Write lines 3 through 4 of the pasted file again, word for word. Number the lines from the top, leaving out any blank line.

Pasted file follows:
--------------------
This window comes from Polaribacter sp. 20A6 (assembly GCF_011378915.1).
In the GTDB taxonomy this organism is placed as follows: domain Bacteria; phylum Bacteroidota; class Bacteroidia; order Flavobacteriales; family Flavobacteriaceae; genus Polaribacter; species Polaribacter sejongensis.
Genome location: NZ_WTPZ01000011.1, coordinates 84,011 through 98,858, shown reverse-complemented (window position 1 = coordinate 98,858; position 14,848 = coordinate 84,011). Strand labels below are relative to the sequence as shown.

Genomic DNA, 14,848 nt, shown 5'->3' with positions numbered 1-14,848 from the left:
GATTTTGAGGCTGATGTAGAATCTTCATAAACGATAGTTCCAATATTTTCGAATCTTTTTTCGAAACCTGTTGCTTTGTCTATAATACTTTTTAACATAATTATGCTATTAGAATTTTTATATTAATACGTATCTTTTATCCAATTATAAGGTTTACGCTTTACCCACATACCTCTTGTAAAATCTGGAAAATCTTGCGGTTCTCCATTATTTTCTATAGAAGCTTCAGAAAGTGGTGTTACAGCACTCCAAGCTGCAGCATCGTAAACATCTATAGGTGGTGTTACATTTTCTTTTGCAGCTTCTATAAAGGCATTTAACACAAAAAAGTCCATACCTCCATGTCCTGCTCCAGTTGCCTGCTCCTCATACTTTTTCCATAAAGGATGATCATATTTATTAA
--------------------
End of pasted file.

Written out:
Genome location: NZ_WTPZ01000011.1, coordinates 84,011 through 98,858, shown reverse-complemented (window position 1 = coordinate 98,858; position 14,848 = coordinate 84,011). Strand labels below are relative to the sequence as shown.

Genomic DNA, 14,848 nt, shown 5'->3' with positions numbered 1-14,848 from the left: